While red displays unfortunately remind me always of stress-inducing radio alarms, I'm rather more smitten with the fit 'n' finish of the eGO phase 4. Small isn't synonymous with fragile by a long shot. Even the flip lid and clear cover of this top loader will withstand rather ruder operators despite looking quite skinny at first. That this player is no chicken feed beyond cosmetics was obvious already during our brief initial check which is mostly a test to determine whether a component
proves review worthy. Unusually fleet-footed, detailed and coherent was what I heard emanating from my Thiel CS 2.4s. Truth be told, I was just a bit surprised, showing how I wasn't entirely free of preconceptions with regard to this Frenchie's unusual cosmetics.

To completely dispel any remaining subliminal doubts, I cued up Jesus Lizard. Yep, those four Yanks are -- or rather, were -- hard rockers. "Music like dirty drawers" is how one music magazine categorized this band which disbanded by 1999. From a production and mastering perspective, their recording is anything but dirty and in fact of a quality many mainstream discs would do well to emulate.

Regardless, the Isem Audio eGO phase 4 can clearly rock out and get down. Without getting irritating in the least. While everyone has specific hot buttons that equate to intolerance, mine
get triggered when brass and bronze cymbals hiss along like disembodied quicksilver. Yet I'm likewise miffed when the desired absence of tizziness means such a castrated upper range that I can't shrug off feeling I need to Q-tip my ears.

Isem's entry-level player triggered nothing of the sort. Forget hissing altogether. Whether guitar, vocals, cymbals or hi-hat, the petite Frenchie was present and agreeable, with plenty of finesse particularly in the middle and sensitive upper bands. In fact, my usual suspects of CD players in this league suddenly seemed quite ham-fisted by comparison. Not bad...

I always enjoy following Uwe Kirback's record reviews in Stereo's 'New CDs' column and in fact discovered Burial and their eponymous album this way. Derived from London's Dubstep sphere, this electronica album is keenly arranged and minimalist. To parlay its subtle sonic events to scale requires a lot of the resident hifi system - including deep bass moxy.

The cut "Spaceape" is dominated by an insistent voice and spiked with occasionally barely intelligible samples and sound bytes. The vocal and treble band reproduction of the Isem Audio eGO phase 4 had zero issues with it. My partner Ralph, fortuitous guest during this track,
went on to discern specific details which a previous spin with Audiomeca's Obsession II had obscured.

Worthy of mention too is the French player's vocal playback. I noticed this strength right off the bat but this cut in particular highlighted it. The voice sounds completely unstrained, open, free and far less hooded and under-enunciated than I know it from a (sadly) number of players. Intelligibility of lyrics thus is a real asset with this smallest Isem. On a different page were the infrasonic bass beats underlining this number. There I'm used to more pressure.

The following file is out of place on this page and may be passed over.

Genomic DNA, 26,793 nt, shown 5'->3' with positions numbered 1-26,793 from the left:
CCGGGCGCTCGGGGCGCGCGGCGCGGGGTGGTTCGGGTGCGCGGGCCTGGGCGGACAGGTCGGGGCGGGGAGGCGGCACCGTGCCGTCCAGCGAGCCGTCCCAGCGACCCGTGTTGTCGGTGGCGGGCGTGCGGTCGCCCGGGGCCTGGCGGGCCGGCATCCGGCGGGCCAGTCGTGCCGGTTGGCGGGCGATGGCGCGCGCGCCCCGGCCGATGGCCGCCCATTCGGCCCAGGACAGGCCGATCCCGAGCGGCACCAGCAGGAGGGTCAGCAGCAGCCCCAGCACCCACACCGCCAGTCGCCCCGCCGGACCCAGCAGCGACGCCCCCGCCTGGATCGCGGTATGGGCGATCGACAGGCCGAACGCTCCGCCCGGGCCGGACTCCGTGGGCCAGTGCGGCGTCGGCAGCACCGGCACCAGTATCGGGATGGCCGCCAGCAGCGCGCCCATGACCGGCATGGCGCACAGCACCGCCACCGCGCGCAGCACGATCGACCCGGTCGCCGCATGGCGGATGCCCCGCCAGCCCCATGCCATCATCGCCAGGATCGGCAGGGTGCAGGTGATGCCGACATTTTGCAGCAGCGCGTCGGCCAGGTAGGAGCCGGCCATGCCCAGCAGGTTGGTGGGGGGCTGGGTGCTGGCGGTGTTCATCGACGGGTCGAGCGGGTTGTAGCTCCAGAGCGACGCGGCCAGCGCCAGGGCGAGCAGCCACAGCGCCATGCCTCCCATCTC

US group Primus is another band known for dominant bass grooves, albeit less electronically derived and instead purely 'handcrafted'. Les Claypool, Primus bassist, is widely acknowledged as a virtuoso on his axe, with numerous such statements in the music press especially from the 90s elucidating his chops.

Pork Soda's "My Name is Mud" kicks off with slap bass (a percussive technique whereby strings are simultaneously hit and plucked with thumb and fingers). The Isem Audio eGO phase 4 is plenty quick and articulate for that but again, I wanted for more pressure and extension - nothing dramatic but a bit more endowed should be doable for €1,500.

Alas, fascination returns whenever one inspects the midrange and treble performance of this player. Rough, nearly sawn guitars come across so airy, dry, precise and energetically direct as I've rarely observed 'em. To boot, it all sounds likeably detailed. Individual string resonances are so clearly portrayed that one imagines veritably counting the teeth of the guitar saw. Important in this context and true likewise for percussion and vocals is how individual sonic events, even though clearly outlined and suitably substantiated, lack all analytical frigidity.

Dimensionally too, the French player leaves you wanting for nothing - which certainly isn't limited to Primus cuts. Even during dense instrumental melées, this player manages to sort through the thicket with good separation -- appropriate ancillaries are mandatory of course -- to recreate a realistic and involving soundstage which remains admirably decorrelated from the loudspeakers.

No doubt, Isem Audio's eGO phase 4 is a welcome addition to the scene well beyond its somewhat avant-garde user interface. To not belabor the point needlessly, I tend to be pretty tight lipped where compliments go. Let me put it this way then. If you're not troubled by somewhat subdued low bass compared to other players; dislike tizzy digital sound as well as rolled-off treble... you'd shortchange yourself if you overlooked the Isem Audio eGO phase 4 during your next CD player audition. Okay, I can be briefer still. I'm convinced there are plenty of listeners like myself who will like this French machine very very much indeed.

The Isem Audio eGO phase 4 is characterized by:
  • An exceptionally coherent natural sound image defined by its utter lack of digital hardness.
  • A seamless, fleet-footed rendition.
  • A symbiotic mesh of wealth of detail, body and the much desired musical flow.
  • Clear localization and compelling staging.
  • Uncompromised fit 'n' finish.
  • A user interface which might require some practice.
  • The lack of the last PSIs of low-frequency pressure.